Archive for James Joyce

The Book Booth: The Uprising Edition

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The Book Booth is a weekly feature at The Political Carnival, relating news, notes, and reflections from the world of books and publishing.  It is written by @SeattleDan and SeattleTammy, operators of an on-line bookstore (which you can find here) , who have been in the book business since shortly after the Creation, or close to 6000 years now.

The Book Booth: Uprising Edition

It has been a stupefying two weeks and somehow we're still here. It has been encouraging in many ways that we've had protests on two consecutive weekends and resistance is growing. Keep up the good work folks!

George Orwell's 1984 remains on the best seller lists. In fact, the classic has now hit number one for paperback sales.
'1984' now at #1

And Michiko Kakutani argues at the New York Times why this should be. We live in the world now of "alternate facts" and where two plus two equals five.
Michiko Kakutani Tells Us Why

On the other hand, Josephine Livingstone at the New Republic argues differently. She suggest the text we actually should be looking at is Franz Kafka's The Trial.
Kafka for the Trump Era

If one needs some inspiration from the past, Dwyer Murphy has some suggestions at LitHub of memoirs from people as disparate as Huey Newton to Daniel Berrigan and take some heart that others have suffered and rebelled.
Memoirs from Others Who Have Suffered and Rebelled

I'm sure many of us have been fascinated with the BBC updating of Sherlock Holmes. I've also been enjoying the series Ripper Street, that excellent series dealing with crime in late 19th century London, specifically Whitechapel where Jack the Ripper once roamed. Oliver Harris at the Strand Magazine has some suggestions for other mysteries located there for your reading pleasure.
Crime Mysteries Set in London

If Westerns are more to your taste, Andrew Hilleman, author of the recently published novel, World, Chase Me Down, has chosen his top ten neglected titles in the genre. His suggestions include some work that does transcend genre and well worth reading.
Top 10 Westerns to Get to Know

This past Thursday marked the anniversary of both James Joyce's birthday and the publication of his magnum opus, Ulysses. Here Adam Thirwell reviews the new literary history The Most Dangerous Book: The Battle for James Joyces' Ulysses for the New York Review of Books. He details why the book is still scandalous, and subversive.
Scandalous and Subversive Still: Ulysses

And speaking of anniversaries, on January 29th 1845, Edgar Allan Poe's The Raven first saw print. Alison Natasi at Flavorwire has assembled many of the dust jackets that have accompanied the book over many years.
The Raven Covers Through the Years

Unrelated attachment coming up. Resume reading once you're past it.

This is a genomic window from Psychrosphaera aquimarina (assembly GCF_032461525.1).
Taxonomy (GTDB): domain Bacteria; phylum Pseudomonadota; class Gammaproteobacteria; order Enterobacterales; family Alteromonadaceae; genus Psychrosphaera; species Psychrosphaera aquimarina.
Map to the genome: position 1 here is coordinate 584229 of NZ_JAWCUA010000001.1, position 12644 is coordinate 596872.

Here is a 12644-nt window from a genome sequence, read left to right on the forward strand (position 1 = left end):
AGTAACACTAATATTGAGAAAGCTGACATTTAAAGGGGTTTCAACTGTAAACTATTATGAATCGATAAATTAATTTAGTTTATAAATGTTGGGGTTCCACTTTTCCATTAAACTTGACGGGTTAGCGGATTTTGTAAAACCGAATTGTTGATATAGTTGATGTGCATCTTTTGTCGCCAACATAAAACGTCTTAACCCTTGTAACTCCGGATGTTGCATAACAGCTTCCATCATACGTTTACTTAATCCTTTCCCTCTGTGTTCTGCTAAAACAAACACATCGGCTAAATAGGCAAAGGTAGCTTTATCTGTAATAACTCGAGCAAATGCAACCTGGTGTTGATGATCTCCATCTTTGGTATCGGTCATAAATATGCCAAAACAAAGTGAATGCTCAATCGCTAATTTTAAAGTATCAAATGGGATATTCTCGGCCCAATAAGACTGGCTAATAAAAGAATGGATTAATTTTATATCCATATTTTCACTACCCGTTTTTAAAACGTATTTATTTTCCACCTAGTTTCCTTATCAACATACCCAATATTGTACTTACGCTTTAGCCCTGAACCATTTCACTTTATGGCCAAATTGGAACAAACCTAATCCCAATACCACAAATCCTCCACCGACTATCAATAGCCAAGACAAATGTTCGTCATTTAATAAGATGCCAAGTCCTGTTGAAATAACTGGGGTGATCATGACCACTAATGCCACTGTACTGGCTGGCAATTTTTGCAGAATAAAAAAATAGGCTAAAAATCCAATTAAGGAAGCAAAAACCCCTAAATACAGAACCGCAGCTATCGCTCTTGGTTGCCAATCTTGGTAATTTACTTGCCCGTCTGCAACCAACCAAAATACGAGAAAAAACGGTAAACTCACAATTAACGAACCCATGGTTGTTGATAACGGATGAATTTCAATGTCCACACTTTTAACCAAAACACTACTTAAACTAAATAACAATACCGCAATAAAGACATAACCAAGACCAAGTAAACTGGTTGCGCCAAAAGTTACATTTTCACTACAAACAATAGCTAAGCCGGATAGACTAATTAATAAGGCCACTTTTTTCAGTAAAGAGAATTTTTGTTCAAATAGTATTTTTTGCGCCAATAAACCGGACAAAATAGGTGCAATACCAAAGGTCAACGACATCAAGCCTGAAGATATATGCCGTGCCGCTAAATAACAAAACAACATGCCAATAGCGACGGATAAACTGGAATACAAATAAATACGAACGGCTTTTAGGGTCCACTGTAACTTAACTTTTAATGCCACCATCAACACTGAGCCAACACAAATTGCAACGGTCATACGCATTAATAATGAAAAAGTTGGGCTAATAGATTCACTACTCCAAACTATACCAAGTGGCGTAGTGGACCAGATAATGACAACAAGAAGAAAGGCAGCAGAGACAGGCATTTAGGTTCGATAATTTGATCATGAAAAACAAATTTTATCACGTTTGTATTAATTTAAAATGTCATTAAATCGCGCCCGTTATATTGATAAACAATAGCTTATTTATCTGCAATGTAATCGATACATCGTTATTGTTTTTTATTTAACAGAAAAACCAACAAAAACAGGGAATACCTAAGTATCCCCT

For those of us who like to see novelistic art transformed into a different medium, check out artist Nicholas Rougeux's poster art of words turned into constellations. Flavorwire has some examples here.
When You Wish Upon a Star: Words Turned Into Constellations

Are you a compulsive book buyer? You certainly wouldn't be alone in your obsession. The Guardian's Lorraine Berry examines the phenomenon here. There are worse things to be OCD about.
You're Walking Along a Street...You See a Book You Just Have to Buy...Why?

We do need to remember that resistance to evil regimes is a necessary historical constant. During World War II, there was a group of young German dissidents, the White Rose, which was ultimately ruthlessly wiped out, but offers us hope that we, too, can make our voices heard. Here is a link to some of their leaflets.
Resistance to Hitler: The White Rose

Keep in mind, reading can be a subversive act, an act of rebellion. So keep at it and let us know what books are inspiring you this weekend. And for a little background music, enjoy Muse's song Uprising. You'll be glad you did.

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The Book Booth: Lawn Mowing Edition

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Image: from Children's Book Council

The Book Booth is a weekly feature at The Political Carnival, relating news, notes, and reflections from the world of books and publishing.  It is written by @SeattleDan and SeattleTammy, operators of an on-line bookstore (which you can find here) , who have been in the book business since shortly after the Creation, or close to 6000 years now.

The Book Booth: Lawn Mowing Edition

We finally broke down and purchased an new electric mower a couple of weeks ago. Generally I like to see our yard meadow out, which is certainly more colorful, but our neighbors, and the city government, aren't so happy when we allow that to happen. So I mowed the lawn mid-week, before our first summer rain. And I'll have to do it again before the 4th of July as fireworks are legal in our town, and I'd rather not have a lawn fire. But two hours of mowing (we have a large back yard) takes a lot out of an aging and soon to be grumpy man.